Luna Kafe reviewed Sturqen’s “Cura”

Yet again Kvitnu presents another document form their series of music from ‘the brightest side of the darkest sound’. Sturqen has released a line of albums and EPs over the years (as CDs, cassettes or on vinyl – for labels like Kvitnu, as well as for Ordinária, Third Type Tapes, Metaphysik, and Silvox Recordings), with titles like Peste (EP) and Colera (EP). This time they have found the cure (Cura) for everything. Cura (cure in English) is an album that suggests ‘treatment, remedy, the process of restoration of a sick organism, an unbalanced being. If a recovery process exists, the question then lies in discovering the problem, the treatment for which may be found in searching for a balance that controls the interior of the organism or in the regulating processes that bring order to an installed chaos.’ Kvitnu (or Sturqen) goes further, saying: ‘Cura is a negation of such a problem; a negation of the negation that suppresses that which is strange to a healthy system. Cura is an act of healthy violence.’

Sturqen is a Portuguese duo counting experimental noisemakers César Rodrigues and David Arantes. Last time we checked in on the rough tech-outfit was for their album Praga (2011). Since then they’ve launched the self-released Raia (2012) and Neophobia (Kvitnu, 2013), making Cura their fifth (?) album. Cura is 52-minute-long, powerful and intricate punch to the head and stomach, where Sturqen’s ‘sonority explores this violence, where the sound lives off such hardness that attracts because it is ugly, raw and often unpredictable.’ They (or Kvitnu) tag their music as ‘strong, experimental IDM-noise of the technoid/technoir/technoise type’, meaning this whirling instrumental adventure is a rough experience – but not without melodic patterns. The labyrinth works of Sturqen pass through grimy, dirty passages, like walking through a dark and dusty factory basement with mystic, industrial debris lying all over the floor. Slight panic and discomfort strike you when you wander through their path, but the surprises are indeed present and highly evident. A track such as “Fobos” is not phobic at all, but more like something teasing and exciting deep inside their dark and gloomy world. Alternatively, maybe it is an outer world, as I sometimes sense that this is some satellite expedition to a far off planet or a different, parallel solar system – as you find with the track “Systema”. There are several cool and pulsating and/or monotonous and low-flowing, intense and relaxed tracks here, such as “Kivi”, “Passaros” (Birds?), “Ptomaina”, and “Medusa”. The latter might be a slow and calm, threatening horror story as Medusa (in Greek mythology) was ‘a monster, a Gorgon [a dreadful female creature], generally described as a winged human female with a hideous face and living venomous snakes in place of hair.’ (Wikipedia) “Navegador” (Navigator?) brings my mind (again) off to some interstellar space traveling, or maybe this is just about being lost out there in the middle of the biggest blackest ocean at night…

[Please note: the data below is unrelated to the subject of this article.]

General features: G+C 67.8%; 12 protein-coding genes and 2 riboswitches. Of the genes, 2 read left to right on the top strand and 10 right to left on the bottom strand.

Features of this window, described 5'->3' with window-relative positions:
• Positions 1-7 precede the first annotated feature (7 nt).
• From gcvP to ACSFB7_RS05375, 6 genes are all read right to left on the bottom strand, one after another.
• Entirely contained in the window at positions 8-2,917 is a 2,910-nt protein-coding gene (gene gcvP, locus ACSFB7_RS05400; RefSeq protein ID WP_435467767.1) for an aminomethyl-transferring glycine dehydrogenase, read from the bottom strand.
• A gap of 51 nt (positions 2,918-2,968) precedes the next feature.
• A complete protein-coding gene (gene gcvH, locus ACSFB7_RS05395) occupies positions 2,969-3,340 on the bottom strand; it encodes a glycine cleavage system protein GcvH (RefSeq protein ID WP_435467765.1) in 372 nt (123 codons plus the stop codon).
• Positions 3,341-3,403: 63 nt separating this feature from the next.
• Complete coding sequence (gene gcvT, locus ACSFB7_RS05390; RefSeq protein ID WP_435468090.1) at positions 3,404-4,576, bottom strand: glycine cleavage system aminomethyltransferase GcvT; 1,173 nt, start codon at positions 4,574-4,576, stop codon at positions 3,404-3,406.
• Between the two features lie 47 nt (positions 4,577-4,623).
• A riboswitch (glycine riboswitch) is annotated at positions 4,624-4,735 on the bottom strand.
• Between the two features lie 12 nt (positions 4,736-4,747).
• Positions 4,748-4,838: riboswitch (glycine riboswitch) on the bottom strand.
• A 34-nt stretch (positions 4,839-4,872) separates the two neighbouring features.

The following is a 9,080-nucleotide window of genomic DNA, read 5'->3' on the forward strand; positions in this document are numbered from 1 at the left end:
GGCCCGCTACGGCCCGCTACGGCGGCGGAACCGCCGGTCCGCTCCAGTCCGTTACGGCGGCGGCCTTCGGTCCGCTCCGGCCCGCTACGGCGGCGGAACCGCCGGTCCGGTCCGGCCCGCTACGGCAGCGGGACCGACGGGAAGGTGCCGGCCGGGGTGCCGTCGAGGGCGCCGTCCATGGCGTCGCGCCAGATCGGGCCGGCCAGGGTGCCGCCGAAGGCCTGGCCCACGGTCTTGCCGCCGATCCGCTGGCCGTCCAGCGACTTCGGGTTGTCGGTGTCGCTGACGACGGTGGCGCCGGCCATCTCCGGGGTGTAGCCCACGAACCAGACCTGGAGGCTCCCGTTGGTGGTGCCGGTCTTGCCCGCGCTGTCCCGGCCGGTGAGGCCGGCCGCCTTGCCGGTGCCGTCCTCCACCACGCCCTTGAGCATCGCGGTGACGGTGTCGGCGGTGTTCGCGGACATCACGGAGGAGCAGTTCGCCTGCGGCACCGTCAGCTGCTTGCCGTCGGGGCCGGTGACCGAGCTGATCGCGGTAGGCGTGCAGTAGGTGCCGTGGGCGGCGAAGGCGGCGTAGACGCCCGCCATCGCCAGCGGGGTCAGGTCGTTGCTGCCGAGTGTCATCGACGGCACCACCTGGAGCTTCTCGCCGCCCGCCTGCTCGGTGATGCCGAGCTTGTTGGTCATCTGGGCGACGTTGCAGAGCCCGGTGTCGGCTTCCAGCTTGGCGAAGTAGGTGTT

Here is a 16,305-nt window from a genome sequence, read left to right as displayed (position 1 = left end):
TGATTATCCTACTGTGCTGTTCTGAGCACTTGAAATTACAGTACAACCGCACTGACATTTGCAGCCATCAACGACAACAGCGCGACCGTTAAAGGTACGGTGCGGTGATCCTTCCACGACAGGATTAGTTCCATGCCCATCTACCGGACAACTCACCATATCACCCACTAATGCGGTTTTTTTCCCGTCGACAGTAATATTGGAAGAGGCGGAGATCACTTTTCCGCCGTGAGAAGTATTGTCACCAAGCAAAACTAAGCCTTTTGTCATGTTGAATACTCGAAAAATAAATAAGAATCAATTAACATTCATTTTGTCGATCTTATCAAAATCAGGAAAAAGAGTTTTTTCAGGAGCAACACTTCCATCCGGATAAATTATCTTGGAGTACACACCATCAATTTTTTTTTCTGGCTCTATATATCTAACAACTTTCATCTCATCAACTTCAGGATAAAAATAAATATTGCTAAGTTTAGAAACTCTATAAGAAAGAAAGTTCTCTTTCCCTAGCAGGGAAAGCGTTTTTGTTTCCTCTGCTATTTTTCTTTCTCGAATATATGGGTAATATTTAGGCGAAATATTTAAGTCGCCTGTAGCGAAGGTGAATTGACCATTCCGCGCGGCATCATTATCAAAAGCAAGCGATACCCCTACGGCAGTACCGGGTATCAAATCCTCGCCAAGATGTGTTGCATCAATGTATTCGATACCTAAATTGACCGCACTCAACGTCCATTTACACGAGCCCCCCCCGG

Then again (speaking of exit and/or enter planet Earth) the final track “Asteroide” quite obviously is shifting throughout or between minor planets somewhere out there, somewhere either if it’s in the Inner or Outer Solar System. Anyway, Sturqen come in peace with this album, which is quite a calm collection of sounds and rhythms. Cura is cure for pain, or maybe pain for cure. Maybe it is the final cure… for man, for humankind, or for earth itself. Like Kvitnu/Sturqen state: ‘The music could be both the mystery or the definitive answer.’

http://lunakafe.com/moon244/pt244.php